About a year ago, in Weirton, West Virginia—a small city about 35 miles from Pittsburgh—a woman called 911 to report that a man was threatening to kill himself. It was May 6, and a white police officer named Stephen Mader was the first to respond. When he arrived, he found the man, Ronald Williams, who is black, was upset and despondent, with his hands behind his back.
Mader ordered Williams to show him his hands. When he complied, Mader saw he held a silver handgun. The officer drew his own weapon and ordered Williams to drop the gun. “I can’t do that,” Williams said. “Just shoot me.”
Mader, who served as a U.S. Marine in Afghanistan, felt the man wasn’t dangerous or aggressive; instead he feared Williams was trying to commit “suicide by cop.”
“When he said, ‘Just shoot me,’ it was as if he was pleading with me to shoot him,” Mader tells Newsweek. “He wasn’t out here to harm anybody but himself. I was trying to de-escalate the situation. and that’s why I didn’t think deadly force was necessary.”
Mader continued asking Williams to put his gun down, but Williams refused; he just kept pleading for the officer to shoot him. “Any time there’s an imminent threat, it’s nerve-racking,” Mader says. “There’s the adrenaline. Everything just seems very, very fast. A thousand things are running through your head.”
As the standoff continued, two more Weirton police officers arrived at the scene. Williams raised his gun, and one of those officers immediately shot him in the head and killed him. After the incident, Mader was put on administrative leave, and on June 7 the Weirton Police Department fired him for “failure to meet probationary standards of an officer” and “apparent difficulties in critical incident reasoning,” according to a federal lawsuit Mader plans to file Wednesday over his dismissal.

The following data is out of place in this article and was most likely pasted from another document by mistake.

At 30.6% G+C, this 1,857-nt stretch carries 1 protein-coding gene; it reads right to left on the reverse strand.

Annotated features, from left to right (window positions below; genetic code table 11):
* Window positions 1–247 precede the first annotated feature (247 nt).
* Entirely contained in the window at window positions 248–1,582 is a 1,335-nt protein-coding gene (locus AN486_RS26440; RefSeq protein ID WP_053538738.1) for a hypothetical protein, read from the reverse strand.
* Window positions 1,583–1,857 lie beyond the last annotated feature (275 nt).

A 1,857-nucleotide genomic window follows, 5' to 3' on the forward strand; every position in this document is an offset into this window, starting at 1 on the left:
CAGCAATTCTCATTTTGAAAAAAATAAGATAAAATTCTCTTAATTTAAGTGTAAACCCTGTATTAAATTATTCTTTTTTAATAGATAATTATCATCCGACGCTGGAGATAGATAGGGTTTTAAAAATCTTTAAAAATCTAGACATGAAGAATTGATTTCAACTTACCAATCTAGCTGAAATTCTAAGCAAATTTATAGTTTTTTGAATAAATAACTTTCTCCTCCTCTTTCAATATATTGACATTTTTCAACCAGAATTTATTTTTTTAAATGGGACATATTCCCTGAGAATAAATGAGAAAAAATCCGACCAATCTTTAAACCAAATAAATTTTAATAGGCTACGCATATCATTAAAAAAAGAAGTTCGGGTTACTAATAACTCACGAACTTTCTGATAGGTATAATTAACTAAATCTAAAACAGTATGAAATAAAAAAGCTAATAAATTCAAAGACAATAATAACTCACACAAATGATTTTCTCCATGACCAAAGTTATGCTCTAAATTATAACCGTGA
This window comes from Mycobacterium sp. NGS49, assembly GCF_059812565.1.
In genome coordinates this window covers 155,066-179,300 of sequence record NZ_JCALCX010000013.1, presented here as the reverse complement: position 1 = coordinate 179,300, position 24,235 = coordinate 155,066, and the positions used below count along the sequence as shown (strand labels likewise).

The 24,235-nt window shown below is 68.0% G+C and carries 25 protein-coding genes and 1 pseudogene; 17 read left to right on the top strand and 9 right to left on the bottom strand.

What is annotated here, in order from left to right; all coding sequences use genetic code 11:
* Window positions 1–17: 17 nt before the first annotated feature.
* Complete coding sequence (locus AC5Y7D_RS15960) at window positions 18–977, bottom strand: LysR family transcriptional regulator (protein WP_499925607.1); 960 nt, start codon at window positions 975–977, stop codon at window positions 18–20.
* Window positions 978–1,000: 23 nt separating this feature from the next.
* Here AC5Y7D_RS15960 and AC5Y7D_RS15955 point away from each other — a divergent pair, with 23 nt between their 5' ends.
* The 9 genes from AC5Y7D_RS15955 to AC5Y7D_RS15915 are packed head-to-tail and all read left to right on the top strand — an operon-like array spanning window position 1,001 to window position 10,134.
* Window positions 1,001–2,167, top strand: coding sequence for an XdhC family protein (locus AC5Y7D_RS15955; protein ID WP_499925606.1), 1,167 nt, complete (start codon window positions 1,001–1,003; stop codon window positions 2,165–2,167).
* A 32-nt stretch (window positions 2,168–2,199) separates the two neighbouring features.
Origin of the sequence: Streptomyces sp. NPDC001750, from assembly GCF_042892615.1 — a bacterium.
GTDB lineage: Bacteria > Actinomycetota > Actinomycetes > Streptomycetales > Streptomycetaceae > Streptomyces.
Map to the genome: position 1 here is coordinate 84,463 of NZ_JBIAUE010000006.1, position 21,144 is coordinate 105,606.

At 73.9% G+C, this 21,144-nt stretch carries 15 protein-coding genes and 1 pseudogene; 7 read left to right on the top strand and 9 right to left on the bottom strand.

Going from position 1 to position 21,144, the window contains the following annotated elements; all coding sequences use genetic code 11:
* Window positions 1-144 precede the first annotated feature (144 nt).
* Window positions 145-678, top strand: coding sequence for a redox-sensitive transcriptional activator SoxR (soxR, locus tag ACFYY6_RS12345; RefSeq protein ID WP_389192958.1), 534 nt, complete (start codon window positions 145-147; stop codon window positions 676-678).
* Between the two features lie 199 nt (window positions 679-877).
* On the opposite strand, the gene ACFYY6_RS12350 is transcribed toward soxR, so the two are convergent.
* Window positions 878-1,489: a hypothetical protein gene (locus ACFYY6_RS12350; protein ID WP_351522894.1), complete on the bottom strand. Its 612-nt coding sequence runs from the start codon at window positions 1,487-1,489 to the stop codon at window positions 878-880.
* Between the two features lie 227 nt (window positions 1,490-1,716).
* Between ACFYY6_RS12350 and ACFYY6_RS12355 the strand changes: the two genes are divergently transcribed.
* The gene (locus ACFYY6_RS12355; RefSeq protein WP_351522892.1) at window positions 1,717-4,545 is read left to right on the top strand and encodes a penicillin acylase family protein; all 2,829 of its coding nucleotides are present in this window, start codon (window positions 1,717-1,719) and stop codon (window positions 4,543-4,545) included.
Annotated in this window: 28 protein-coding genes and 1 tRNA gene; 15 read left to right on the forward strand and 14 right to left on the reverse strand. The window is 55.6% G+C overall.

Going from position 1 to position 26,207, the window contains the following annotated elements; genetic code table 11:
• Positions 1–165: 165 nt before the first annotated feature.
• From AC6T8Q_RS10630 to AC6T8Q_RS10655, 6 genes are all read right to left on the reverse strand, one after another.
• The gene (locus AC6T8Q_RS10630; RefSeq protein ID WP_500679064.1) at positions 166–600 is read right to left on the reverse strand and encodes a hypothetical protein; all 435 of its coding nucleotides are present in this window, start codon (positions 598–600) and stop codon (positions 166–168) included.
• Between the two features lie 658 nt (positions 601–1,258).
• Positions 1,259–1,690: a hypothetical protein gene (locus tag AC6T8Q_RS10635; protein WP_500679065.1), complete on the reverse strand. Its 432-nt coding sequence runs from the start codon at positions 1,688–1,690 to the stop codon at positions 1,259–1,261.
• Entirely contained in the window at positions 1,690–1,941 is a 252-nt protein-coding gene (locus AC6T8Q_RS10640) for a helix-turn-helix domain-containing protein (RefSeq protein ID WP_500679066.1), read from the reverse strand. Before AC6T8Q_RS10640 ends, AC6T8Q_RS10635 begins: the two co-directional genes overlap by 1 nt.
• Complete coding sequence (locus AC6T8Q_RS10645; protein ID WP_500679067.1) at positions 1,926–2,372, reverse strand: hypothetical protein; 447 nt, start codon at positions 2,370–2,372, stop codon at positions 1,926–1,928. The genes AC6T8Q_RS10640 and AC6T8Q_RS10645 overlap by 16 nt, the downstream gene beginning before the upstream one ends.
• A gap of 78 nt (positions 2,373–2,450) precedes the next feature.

“The Weirton Police Department terminated Mr. Mader’s employment because he chose not to use deadly force to shoot and kill and African-American man, who was suicidal, and whom Mr. Mader reasonably believed did not pose a risk of death or serious bodily injury,” Mader’s lawyers wrote in the suit. The Weirton PD also fired Mader because his decision not to shoot could be construed to make the decision of the officer who did shoot Williams appear unreasonable or excessive, the suit reads.
The federal complaint Mader plans to file early Wednesday morning comes at a time when police killings of black men and children such as Michael Brown in Ferguson and Tamir Rice in Cleveland remain highly polarizing and controversial. It also comes as many police departments continue to debate whether officers need new training in de-escalation techniques. A total of 963 people were shot and killed by police in 2016, and so far in 2017 there have been 345 fatal police shootings, according to The Washington Post.
Mader’s lawyers—Timothy O’Brien, along with attorneys from the American Civil Liberties Union of West Virginia—believe his case sends the wrong message to Americans. “The idea that he would be fired for failing to kill somebody that he deemed no threat—that violates everything the ACLU stands for, and I think it violates what we as a society would want from our police,” ACLU of West Virginia Executive Director Joseph Cohen tells Newsweek.